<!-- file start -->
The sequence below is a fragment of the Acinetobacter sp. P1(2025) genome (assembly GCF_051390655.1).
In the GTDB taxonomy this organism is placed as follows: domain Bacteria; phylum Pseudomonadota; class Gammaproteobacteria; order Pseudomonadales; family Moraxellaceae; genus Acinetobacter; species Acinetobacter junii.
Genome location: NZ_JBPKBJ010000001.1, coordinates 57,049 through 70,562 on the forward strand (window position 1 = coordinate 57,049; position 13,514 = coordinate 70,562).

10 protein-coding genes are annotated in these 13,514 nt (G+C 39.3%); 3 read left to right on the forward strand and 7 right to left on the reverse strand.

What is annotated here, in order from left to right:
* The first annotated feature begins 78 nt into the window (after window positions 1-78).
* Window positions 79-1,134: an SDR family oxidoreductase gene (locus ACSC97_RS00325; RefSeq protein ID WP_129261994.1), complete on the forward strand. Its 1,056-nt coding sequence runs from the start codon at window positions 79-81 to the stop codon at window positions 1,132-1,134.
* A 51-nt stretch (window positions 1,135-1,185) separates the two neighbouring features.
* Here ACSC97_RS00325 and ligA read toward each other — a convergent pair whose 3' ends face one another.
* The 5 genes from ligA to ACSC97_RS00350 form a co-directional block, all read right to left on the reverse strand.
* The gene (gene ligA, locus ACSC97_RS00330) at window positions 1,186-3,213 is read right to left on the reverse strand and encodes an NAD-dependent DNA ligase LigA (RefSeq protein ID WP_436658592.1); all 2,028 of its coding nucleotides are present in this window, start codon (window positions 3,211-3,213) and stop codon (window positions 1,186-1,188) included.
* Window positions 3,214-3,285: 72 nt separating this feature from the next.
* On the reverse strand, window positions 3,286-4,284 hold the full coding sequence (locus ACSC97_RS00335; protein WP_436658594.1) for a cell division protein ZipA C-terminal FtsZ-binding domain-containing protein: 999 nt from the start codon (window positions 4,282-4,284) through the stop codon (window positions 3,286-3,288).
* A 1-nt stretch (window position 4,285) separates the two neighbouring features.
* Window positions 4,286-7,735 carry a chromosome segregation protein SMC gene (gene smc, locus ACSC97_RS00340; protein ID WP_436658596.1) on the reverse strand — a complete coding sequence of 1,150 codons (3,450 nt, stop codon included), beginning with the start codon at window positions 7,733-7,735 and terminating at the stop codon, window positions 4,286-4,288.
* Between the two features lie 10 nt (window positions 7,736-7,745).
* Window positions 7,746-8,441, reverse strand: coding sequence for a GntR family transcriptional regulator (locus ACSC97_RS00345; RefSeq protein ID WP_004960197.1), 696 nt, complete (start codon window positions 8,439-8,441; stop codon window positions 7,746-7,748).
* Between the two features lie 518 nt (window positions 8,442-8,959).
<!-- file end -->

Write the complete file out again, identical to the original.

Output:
The sequence below is a fragment of the Acinetobacter sp. P1(2025) genome (assembly GCF_051390655.1).
In the GTDB taxonomy this organism is placed as follows: domain Bacteria; phylum Pseudomonadota; class Gammaproteobacteria; order Pseudomonadales; family Moraxellaceae; genus Acinetobacter; species Acinetobacter junii.
Genome location: NZ_JBPKBJ010000001.1, coordinates 57,049 through 70,562 on the forward strand (window position 1 = coordinate 57,049; position 13,514 = coordinate 70,562).

10 protein-coding genes are annotated in these 13,514 nt (G+C 39.3%); 3 read left to right on the forward strand and 7 right to left on the reverse strand.

What is annotated here, in order from left to right:
* The first annotated feature begins 78 nt into the window (after window positions 1-78).
* Window positions 79-1,134: an SDR family oxidoreductase gene (locus ACSC97_RS00325; RefSeq protein ID WP_129261994.1), complete on the forward strand. Its 1,056-nt coding sequence runs from the start codon at window positions 79-81 to the stop codon at window positions 1,132-1,134.
* A 51-nt stretch (window positions 1,135-1,185) separates the two neighbouring features.
* Here ACSC97_RS00325 and ligA read toward each other — a convergent pair whose 3' ends face one another.
* The 5 genes from ligA to ACSC97_RS00350 form a co-directional block, all read right to left on the reverse strand.
* The gene (gene ligA, locus ACSC97_RS00330) at window positions 1,186-3,213 is read right to left on the reverse strand and encodes an NAD-dependent DNA ligase LigA (RefSeq protein ID WP_436658592.1); all 2,028 of its coding nucleotides are present in this window, start codon (window positions 3,211-3,213) and stop codon (window positions 1,186-1,188) included.
* Window positions 3,214-3,285: 72 nt separating this feature from the next.
* On the reverse strand, window positions 3,286-4,284 hold the full coding sequence (locus ACSC97_RS00335; protein WP_436658594.1) for a cell division protein ZipA C-terminal FtsZ-binding domain-containing protein: 999 nt from the start codon (window positions 4,282-4,284) through the stop codon (window positions 3,286-3,288).
* A 1-nt stretch (window position 4,285) separates the two neighbouring features.
* Window positions 4,286-7,735 carry a chromosome segregation protein SMC gene (gene smc, locus ACSC97_RS00340; protein ID WP_436658596.1) on the reverse strand — a complete coding sequence of 1,150 codons (3,450 nt, stop codon included), beginning with the start codon at window positions 7,733-7,735 and terminating at the stop codon, window positions 4,286-4,288.
* Between the two features lie 10 nt (window positions 7,736-7,745).
* Window positions 7,746-8,441, reverse strand: coding sequence for a GntR family transcriptional regulator (locus ACSC97_RS00345; RefSeq protein ID WP_004960197.1), 696 nt, complete (start codon window positions 8,439-8,441; stop codon window positions 7,746-7,748).
* Between the two features lie 518 nt (window positions 8,442-8,959).